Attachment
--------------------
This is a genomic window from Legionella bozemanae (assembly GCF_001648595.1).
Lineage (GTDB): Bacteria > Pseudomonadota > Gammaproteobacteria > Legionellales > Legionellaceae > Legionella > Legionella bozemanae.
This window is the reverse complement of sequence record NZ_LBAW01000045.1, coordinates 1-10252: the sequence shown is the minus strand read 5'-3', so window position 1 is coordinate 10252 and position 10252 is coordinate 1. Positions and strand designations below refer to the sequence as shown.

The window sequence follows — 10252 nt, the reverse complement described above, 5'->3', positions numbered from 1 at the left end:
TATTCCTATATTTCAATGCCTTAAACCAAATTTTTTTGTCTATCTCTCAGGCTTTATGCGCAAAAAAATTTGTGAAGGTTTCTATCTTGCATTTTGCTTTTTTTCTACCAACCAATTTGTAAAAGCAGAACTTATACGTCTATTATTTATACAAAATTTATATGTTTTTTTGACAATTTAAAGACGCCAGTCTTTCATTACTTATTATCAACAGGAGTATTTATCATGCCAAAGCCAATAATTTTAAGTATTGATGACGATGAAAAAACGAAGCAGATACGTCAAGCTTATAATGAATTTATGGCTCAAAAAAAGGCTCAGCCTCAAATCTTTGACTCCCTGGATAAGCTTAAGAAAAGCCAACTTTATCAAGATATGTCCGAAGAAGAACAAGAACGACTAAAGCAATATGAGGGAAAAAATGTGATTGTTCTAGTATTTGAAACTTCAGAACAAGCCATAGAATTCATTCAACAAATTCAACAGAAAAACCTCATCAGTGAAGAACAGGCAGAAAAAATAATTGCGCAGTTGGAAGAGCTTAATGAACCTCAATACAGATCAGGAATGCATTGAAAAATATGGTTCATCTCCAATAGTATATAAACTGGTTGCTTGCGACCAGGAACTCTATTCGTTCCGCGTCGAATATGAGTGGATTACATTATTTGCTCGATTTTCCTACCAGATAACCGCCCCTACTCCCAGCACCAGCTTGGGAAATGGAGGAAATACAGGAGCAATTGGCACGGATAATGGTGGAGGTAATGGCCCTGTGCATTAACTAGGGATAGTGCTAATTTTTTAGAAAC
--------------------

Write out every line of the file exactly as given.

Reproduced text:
This is a genomic window from Legionella bozemanae (assembly GCF_001648595.1).
Lineage (GTDB): Bacteria > Pseudomonadota > Gammaproteobacteria > Legionellales > Legionellaceae > Legionella > Legionella bozemanae.
This window is the reverse complement of sequence record NZ_LBAW01000045.1, coordinates 1-10252: the sequence shown is the minus strand read 5'-3', so window position 1 is coordinate 10252 and position 10252 is coordinate 1. Positions and strand designations below refer to the sequence as shown.

The window sequence follows — 10252 nt, the reverse complement described above, 5'->3', positions numbered from 1 at the left end:
TATTCCTATATTTCAATGCCTTAAACCAAATTTTTTTGTCTATCTCTCAGGCTTTATGCGCAAAAAAATTTGTGAAGGTTTCTATCTTGCATTTTGCTTTTTTTCTACCAACCAATTTGTAAAAGCAGAACTTATACGTCTATTATTTATACAAAATTTATATGTTTTTTTGACAATTTAAAGACGCCAGTCTTTCATTACTTATTATCAACAGGAGTATTTATCATGCCAAAGCCAATAATTTTAAGTATTGATGACGATGAAAAAACGAAGCAGATACGTCAAGCTTATAATGAATTTATGGCTCAAAAAAAGGCTCAGCCTCAAATCTTTGACTCCCTGGATAAGCTTAAGAAAAGCCAACTTTATCAAGATATGTCCGAAGAAGAACAAGAACGACTAAAGCAATATGAGGGAAAAAATGTGATTGTTCTAGTATTTGAAACTTCAGAACAAGCCATAGAATTCATTCAACAAATTCAACAGAAAAACCTCATCAGTGAAGAACAGGCAGAAAAAATAATTGCGCAGTTGGAAGAGCTTAATGAACCTCAATACAGATCAGGAATGCATTGAAAAATATGGTTCATCTCCAATAGTATATAAACTGGTTGCTTGCGACCAGGAACTCTATTCGTTCCGCGTCGAATATGAGTGGATTACATTATTTGCTCGATTTTCCTACCAGATAACCGCCCCTACTCCCAGCACCAGCTTGGGAAATGGAGGAAATACAGGAGCAATTGGCACGGATAATGGTGGAGGTAATGGCCCTGTGCATTAACTAGGGATAGTGCTAATTTTTTAGAAAC